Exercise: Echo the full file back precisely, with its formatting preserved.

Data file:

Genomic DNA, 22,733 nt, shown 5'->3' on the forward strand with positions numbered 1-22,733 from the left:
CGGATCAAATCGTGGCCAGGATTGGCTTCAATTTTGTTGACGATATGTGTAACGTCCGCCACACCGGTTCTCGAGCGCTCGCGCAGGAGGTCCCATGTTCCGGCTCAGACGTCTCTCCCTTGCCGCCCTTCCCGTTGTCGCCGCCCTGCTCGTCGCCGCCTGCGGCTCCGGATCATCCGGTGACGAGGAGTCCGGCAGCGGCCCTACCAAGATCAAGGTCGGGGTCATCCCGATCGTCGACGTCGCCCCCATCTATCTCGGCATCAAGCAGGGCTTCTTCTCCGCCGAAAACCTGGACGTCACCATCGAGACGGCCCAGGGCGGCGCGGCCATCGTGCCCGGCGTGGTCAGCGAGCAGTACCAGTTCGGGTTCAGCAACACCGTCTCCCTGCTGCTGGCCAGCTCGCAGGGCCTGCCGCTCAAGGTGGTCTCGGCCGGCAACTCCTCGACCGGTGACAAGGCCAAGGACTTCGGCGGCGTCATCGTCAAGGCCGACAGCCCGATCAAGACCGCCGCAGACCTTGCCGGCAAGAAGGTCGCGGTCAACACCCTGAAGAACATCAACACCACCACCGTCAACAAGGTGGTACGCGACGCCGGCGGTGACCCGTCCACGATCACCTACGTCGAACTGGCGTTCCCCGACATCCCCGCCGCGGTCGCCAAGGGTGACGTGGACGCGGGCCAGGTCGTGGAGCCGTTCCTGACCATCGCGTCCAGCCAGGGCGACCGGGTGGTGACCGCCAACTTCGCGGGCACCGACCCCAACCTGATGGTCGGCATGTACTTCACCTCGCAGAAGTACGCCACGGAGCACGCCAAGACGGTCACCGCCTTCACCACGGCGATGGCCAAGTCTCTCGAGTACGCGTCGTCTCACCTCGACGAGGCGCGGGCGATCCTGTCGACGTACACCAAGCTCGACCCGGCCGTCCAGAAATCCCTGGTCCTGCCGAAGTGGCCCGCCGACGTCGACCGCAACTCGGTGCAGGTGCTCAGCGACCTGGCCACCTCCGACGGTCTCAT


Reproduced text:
Genomic DNA, 22,733 nt, shown 5'->3' on the forward strand with positions numbered 1-22,733 from the left:
CGGATCAAATCGTGGCCAGGATTGGCTTCAATTTTGTTGACGATATGTGTAACGTCCGCCACACCGGTTCTCGAGCGCTCGCGCAGGAGGTCCCATGTTCCGGCTCAGACGTCTCTCCCTTGCCGCCCTTCCCGTTGTCGCCGCCCTGCTCGTCGCCGCCTGCGGCTCCGGATCATCCGGTGACGAGGAGTCCGGCAGCGGCCCTACCAAGATCAAGGTCGGGGTCATCCCGATCGTCGACGTCGCCCCCATCTATCTCGGCATCAAGCAGGGCTTCTTCTCCGCCGAAAACCTGGACGTCACCATCGAGACGGCCCAGGGCGGCGCGGCCATCGTGCCCGGCGTGGTCAGCGAGCAGTACCAGTTCGGGTTCAGCAACACCGTCTCCCTGCTGCTGGCCAGCTCGCAGGGCCTGCCGCTCAAGGTGGTCTCGGCCGGCAACTCCTCGACCGGTGACAAGGCCAAGGACTTCGGCGGCGTCATCGTCAAGGCCGACAGCCCGATCAAGACCGCCGCAGACCTTGCCGGCAAGAAGGTCGCGGTCAACACCCTGAAGAACATCAACACCACCACCGTCAACAAGGTGGTACGCGACGCCGGCGGTGACCCGTCCACGATCACCTACGTCGAACTGGCGTTCCCCGACATCCCCGCCGCGGTCGCCAAGGGTGACGTGGACGCGGGCCAGGTCGTGGAGCCGTTCCTGACCATCGCGTCCAGCCAGGGCGACCGGGTGGTGACCGCCAACTTCGCGGGCACCGACCCCAACCTGATGGTCGGCATGTACTTCACCTCGCAGAAGTACGCCACGGAGCACGCCAAGACGGTCACCGCCTTCACCACGGCGATGGCCAAGTCTCTCGAGTACGCGTCGTCTCACCTCGACGAGGCGCGGGCGATCCTGTCGACGTACACCAAGCTCGACCCGGCCGTCCAGAAATCCCTGGTCCTGCCGAAGTGGCCCGCCGACGTCGACCGCAACTCGGTGCAGGTGCTCAGCGACCTGGCCACCTCCGACGGTCTCAT